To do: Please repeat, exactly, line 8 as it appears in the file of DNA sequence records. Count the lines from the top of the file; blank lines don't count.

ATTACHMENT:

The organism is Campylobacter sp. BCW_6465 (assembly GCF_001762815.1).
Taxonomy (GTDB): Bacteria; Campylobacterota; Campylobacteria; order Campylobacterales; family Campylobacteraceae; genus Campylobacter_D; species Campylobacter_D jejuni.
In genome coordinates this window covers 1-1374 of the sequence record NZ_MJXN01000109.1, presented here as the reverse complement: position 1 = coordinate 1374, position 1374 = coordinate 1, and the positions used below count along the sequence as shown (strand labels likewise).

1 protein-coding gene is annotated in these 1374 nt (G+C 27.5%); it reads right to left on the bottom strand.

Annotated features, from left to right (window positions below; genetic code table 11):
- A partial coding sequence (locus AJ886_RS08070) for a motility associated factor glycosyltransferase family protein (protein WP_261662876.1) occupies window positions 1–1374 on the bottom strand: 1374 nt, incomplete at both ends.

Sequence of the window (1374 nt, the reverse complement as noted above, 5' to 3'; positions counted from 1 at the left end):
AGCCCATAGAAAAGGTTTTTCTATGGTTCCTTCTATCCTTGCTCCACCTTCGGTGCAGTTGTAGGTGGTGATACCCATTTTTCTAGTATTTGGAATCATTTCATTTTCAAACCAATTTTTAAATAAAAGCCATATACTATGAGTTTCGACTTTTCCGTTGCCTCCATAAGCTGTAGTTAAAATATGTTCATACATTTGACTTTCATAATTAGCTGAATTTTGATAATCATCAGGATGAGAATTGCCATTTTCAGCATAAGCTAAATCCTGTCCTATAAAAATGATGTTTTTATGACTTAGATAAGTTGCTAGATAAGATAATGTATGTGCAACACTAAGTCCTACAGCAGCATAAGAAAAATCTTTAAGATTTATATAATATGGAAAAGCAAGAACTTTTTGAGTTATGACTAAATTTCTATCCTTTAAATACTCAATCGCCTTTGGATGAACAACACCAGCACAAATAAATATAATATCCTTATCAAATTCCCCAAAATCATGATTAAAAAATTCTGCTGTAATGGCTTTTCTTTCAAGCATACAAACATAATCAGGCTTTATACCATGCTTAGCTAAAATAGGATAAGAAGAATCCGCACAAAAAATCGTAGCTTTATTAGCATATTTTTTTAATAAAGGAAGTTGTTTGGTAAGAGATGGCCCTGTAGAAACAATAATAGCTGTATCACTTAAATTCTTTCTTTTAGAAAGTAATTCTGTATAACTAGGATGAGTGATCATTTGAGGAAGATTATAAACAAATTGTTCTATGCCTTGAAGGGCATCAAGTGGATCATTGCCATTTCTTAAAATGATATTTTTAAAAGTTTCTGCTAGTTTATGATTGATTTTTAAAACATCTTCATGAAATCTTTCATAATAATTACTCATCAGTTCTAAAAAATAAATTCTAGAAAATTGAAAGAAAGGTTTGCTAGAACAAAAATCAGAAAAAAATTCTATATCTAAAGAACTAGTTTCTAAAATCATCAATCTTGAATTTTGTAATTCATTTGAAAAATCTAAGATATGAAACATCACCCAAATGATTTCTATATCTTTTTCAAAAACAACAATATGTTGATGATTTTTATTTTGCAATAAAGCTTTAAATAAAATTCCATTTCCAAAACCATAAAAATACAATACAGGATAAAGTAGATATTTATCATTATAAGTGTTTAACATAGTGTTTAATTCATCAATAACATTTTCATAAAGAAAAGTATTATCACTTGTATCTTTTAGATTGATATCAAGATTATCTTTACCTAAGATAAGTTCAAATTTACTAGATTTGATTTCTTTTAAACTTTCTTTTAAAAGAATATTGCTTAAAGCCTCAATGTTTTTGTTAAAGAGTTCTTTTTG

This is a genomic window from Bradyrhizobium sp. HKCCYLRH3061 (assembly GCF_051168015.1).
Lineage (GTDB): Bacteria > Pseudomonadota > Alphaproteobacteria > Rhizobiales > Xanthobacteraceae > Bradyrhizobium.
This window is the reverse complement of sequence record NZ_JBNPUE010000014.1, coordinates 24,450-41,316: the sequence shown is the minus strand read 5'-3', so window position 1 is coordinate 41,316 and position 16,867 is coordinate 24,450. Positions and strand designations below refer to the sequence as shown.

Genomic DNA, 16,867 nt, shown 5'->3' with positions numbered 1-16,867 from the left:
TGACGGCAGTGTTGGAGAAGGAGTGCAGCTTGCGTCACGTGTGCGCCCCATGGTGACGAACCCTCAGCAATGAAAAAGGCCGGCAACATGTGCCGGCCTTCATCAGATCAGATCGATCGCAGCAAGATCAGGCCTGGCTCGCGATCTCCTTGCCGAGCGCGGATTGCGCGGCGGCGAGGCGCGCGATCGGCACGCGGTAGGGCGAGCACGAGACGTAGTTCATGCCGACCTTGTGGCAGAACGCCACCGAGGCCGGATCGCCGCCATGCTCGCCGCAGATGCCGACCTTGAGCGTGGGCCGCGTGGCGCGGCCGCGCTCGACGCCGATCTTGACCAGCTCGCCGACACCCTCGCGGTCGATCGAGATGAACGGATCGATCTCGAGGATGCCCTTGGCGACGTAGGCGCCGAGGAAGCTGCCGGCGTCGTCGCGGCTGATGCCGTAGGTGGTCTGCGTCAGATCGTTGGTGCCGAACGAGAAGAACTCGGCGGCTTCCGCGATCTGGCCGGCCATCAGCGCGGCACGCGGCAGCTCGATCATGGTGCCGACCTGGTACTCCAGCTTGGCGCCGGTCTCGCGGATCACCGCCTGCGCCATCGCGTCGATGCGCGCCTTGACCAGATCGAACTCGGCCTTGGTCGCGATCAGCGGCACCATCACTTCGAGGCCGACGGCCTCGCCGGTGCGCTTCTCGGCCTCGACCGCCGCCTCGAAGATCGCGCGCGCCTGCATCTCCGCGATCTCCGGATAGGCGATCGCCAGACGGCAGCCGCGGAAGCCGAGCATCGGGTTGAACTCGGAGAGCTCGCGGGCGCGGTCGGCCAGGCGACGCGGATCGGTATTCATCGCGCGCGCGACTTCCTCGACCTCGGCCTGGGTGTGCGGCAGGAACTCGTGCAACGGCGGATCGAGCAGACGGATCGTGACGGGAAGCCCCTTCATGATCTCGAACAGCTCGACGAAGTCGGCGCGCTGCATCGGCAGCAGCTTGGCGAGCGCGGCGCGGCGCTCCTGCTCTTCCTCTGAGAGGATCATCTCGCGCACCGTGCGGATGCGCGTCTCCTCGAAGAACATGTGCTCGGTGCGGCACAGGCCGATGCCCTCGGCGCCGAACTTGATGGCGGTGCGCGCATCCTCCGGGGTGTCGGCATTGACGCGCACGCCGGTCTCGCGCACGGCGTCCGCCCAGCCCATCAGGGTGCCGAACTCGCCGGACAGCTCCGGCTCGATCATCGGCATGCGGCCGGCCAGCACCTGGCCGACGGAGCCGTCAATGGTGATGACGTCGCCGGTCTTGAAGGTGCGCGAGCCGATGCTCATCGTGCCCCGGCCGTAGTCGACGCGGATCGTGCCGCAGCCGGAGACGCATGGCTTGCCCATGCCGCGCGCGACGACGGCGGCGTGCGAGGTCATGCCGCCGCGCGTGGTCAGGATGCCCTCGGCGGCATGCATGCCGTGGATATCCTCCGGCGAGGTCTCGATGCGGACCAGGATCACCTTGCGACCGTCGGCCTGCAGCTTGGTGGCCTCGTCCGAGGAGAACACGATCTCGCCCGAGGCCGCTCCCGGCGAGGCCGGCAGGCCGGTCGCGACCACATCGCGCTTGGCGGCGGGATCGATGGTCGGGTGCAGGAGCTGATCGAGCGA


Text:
AGCCCATAGAAAAGGTTTTTCTATGGTTCCTTCTATCCTTGCTCCACCTTCGGTGCAGTTGTAGGTGGTGATACCCATTTTTCTAGTATTTGGAATCATTTCATTTTCAAACCAATTTTTAAATAAAAGCCATATACTATGAGTTTCGACTTTTCCGTTGCCTCCATAAGCTGTAGTTAAAATATGTTCATACATTTGACTTTCATAATTAGCTGAATTTTGATAATCATCAGGATGAGAATTGCCATTTTCAGCATAAGCTAAATCCTGTCCTATAAAAATGATGTTTTTATGACTTAGATAAGTTGCTAGATAAGATAATGTATGTGCAACACTAAGTCCTACAGCAGCATAAGAAAAATCTTTAAGATTTATATAATATGGAAAAGCAAGAACTTTTTGAGTTATGACTAAATTTCTATCCTTTAAATACTCAATCGCCTTTGGATGAACAACACCAGCACAAATAAATATAATATCCTTATCAAATTCCCCAAAATCATGATTAAAAAATTCTGCTGTAATGGCTTTTCTTTCAAGCATACAAACATAATCAGGCTTTATACCATGCTTAGCTAAAATAGGATAAGAAGAATCCGCACAAAAAATCGTAGCTTTATTAGCATATTTTTTTAATAAAGGAAGTTGTTTGGTAAGAGATGGCCCTGTAGAAACAATAATAGCTGTATCACTTAAATTCTTTCTTTTAGAAAGTAATTCTGTATAACTAGGATGAGTGATCATTTGAGGAAGATTATAAACAAATTGTTCTATGCCTTGAAGGGCATCAAGTGGATCATTGCCATTTCTTAAAATGATATTTTTAAAAGTTTCTGCTAGTTTATGATTGATTTTTAAAACATCTTCATGAAATCTTTCATAATAATTACTCATCAGTTCTAAAAAATAAATTCTAGAAAATTGAAAGAAAGGTTTGCTAGAACAAAAATCAGAAAAAAATTCTATATCTAAAGAACTAGTTTCTAAAATCATCAATCTTGAATTTTGTAATTCATTTGAAAAATCTAAGATATGAAACATCACCCAAATGATTTCTATATCTTTTTCAAAAACAACAATATGTTGATGATTTTTATTTTGCAATAAAGCTTTAAATAAAATTCCATTTCCAAAACCATAAAAATACAATACAGGATAAAGTAGATATTTATCATTATAAGTGTTTAACATAGTGTTTAATTCATCAATAACATTTTCATAAAGAAAAGTATTATCACTTGTATCTTTTAGATTGATATCAAGATTATCTTTACCTAAGATAAGTTCAAATTTACTAGATTTGATTTCTTTTAAACTTTCTTTTAAAAGAATATTGCTTAAAGCCTCAATGTTTTTGTTAAAGAGTTCTTTTTG